They Walk Among Us: creating and curating a true crime podcast
The way we choose true crime cases for They Walk Among Us has evolved in the almost three years since we started the podcast. The first episode we attempted, but never ultimately released, was a case we were following closely in the media. Samuel Harry was a nineteen-month-old that had been shaken to death in the care of his mother and her partner. A conviction fell through as it could not be proven which of them was responsible. The frustrations of Samuel’s birth father were palpable. Wrongful convictions and loopholes in the law became of interest after that and still are in our recent episodes.
One that springs to mind is the case of James Hanratty, which is coming up in season 4. There are so many twists and turns throughout, and the outcome is jaw-dropping.
We started out, particularly in season 1, choosing cases that we had been aware of in the press, but as time progressed and the podcast grew from a hobby to a job we had more time to research. We began to use different and more detailed methods, and in the process, we often get caught down a rabbit hole as we are looking into a subject. This usually happens reading old newspapers or looking through files at the national archive. Maybe it’s just a sentence, but that sparks an interest to dig deeper. An example of this in season 3 was the case of Graham Backhouse that led to the bogus Lady Rosemary Aberdour episode. I read the pair were reportedly engaged. In turn, Rosemary Aberdour’s case has introduced us to an elaborate conman case we will be covering soon.
Crime is a sensitive subject – there’s almost always at least one victim, and the outcome is seldom positive.
We try to keep a variety to the cases we cover, spanning the last eight decades and all types of crimes, not exclusively murders – subjects that perhaps the listeners wouldn’t have heard about on other true crime podcasts. We always have a bit of apprehension on Wednesdays when the episodes are released, particularly the more obscure and surreal ones.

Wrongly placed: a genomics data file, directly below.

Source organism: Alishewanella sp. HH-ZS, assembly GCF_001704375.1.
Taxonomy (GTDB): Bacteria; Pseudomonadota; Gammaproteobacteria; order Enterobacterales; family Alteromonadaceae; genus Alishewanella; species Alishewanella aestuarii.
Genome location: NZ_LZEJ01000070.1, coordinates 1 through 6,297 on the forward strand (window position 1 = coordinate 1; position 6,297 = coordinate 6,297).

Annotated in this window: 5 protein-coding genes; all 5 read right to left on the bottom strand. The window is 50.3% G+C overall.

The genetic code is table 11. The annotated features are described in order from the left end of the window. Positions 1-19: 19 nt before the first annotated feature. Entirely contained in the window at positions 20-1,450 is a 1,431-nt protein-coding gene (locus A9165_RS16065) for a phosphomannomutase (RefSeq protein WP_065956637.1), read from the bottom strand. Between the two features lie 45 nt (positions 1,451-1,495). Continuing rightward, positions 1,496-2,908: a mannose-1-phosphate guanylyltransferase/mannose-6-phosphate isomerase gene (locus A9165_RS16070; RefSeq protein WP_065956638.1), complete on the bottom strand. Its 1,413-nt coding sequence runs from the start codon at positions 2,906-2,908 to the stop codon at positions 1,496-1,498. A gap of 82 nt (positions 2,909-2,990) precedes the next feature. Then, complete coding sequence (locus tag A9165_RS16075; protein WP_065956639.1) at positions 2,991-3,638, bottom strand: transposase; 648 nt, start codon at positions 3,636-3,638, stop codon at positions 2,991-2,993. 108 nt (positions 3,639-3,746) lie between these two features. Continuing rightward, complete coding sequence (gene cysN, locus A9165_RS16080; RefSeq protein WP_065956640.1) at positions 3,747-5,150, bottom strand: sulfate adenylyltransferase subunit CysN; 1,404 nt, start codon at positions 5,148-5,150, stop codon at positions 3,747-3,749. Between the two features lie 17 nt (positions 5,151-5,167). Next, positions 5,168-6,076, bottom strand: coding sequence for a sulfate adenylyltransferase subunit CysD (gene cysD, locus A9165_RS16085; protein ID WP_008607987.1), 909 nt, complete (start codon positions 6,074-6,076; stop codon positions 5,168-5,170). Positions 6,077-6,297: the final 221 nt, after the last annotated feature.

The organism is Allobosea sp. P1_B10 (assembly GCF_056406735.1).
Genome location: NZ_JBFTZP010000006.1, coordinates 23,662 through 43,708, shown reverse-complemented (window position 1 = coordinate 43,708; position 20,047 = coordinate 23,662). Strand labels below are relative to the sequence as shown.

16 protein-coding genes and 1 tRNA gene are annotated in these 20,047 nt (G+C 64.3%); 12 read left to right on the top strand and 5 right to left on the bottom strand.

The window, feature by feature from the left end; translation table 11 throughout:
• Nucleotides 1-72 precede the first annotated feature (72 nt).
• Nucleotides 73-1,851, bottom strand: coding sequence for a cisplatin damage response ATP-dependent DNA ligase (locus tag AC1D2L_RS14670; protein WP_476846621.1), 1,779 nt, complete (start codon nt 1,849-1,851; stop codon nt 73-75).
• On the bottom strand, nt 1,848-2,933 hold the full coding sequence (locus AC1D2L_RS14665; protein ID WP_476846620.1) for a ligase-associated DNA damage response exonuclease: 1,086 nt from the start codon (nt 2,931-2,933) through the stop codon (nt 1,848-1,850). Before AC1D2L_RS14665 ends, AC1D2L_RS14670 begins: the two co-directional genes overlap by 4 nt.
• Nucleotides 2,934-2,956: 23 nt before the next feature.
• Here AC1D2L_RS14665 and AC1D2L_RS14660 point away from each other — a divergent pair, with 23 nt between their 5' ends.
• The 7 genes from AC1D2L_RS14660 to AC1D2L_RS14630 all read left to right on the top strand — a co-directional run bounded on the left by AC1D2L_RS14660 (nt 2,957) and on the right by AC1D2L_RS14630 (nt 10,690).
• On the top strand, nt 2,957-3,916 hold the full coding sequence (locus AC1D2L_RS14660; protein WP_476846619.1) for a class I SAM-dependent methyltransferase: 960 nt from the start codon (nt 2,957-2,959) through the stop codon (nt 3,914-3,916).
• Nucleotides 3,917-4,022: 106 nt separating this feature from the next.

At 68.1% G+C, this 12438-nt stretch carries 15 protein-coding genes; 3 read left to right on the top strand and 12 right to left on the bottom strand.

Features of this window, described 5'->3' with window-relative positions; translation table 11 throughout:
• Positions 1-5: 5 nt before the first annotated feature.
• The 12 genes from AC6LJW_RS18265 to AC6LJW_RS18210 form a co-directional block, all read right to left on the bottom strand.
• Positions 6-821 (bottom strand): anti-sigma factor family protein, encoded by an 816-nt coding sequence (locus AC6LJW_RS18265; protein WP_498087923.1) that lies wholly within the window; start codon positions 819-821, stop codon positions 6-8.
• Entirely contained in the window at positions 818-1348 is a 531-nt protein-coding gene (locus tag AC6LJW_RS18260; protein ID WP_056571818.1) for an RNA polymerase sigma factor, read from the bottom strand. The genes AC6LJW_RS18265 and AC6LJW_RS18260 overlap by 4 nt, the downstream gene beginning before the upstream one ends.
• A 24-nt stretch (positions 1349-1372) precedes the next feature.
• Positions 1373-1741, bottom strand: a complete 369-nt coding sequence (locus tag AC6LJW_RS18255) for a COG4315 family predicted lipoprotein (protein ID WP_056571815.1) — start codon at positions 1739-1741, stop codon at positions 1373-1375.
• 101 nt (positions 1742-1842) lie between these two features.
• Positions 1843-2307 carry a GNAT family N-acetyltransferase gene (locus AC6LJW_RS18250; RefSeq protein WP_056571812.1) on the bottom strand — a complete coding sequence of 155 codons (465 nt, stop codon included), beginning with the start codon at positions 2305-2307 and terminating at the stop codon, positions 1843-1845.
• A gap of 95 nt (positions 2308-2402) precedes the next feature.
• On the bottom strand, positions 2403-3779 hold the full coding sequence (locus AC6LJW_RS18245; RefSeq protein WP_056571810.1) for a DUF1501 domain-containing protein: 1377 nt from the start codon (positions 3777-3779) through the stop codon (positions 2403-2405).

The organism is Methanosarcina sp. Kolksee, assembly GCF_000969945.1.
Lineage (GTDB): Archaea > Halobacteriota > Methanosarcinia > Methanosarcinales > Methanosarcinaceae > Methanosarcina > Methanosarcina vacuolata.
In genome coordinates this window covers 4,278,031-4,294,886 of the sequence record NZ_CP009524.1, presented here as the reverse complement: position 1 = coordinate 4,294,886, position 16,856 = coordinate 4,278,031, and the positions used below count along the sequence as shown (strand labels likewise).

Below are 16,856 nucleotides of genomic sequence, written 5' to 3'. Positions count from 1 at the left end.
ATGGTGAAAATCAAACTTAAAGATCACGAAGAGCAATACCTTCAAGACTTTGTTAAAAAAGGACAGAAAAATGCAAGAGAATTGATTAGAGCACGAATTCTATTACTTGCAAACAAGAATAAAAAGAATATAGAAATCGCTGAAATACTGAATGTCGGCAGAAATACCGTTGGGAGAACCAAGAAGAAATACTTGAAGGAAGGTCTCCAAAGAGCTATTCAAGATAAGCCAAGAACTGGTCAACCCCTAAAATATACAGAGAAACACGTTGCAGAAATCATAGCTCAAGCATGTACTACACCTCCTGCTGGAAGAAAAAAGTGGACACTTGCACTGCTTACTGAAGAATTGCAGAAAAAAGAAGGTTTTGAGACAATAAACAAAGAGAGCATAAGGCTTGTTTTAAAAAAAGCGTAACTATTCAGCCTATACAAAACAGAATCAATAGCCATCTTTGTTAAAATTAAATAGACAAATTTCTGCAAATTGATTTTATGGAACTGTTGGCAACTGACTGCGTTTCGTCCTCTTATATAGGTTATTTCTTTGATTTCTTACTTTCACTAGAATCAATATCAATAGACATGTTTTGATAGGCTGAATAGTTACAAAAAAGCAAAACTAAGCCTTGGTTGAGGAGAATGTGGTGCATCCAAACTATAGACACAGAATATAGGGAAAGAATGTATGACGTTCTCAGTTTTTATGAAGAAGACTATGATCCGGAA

The same diversity and interest have been applied when selecting chapters for the book.
Emails and messages through social media often mention case suggestions, and one of us will look into each and every recommendation we get. The White House Farm murders were such a common request; we covered it over three episodes at the end of last season. Albert Dryden, who shot Harry Collinson, a council planning officer, while being filmed by the BBC in the 1990s is the opening case for season 4 – again, due to a listener’s suggestion.
Crime is a sensitive subject – there’s almost always at least one victim, and the outcome is seldom positive. That’s why we think it’s imperative to not only cover the crime but the aftermath and everything in between. We try to approach each case as empathetically as possible. We hope that comes across in the book and podcast.
Do you have any favourite episodes from the They Walk Among Us podcast? Have you picked up the They Walk Among Us book yet? Let us know in the comments below!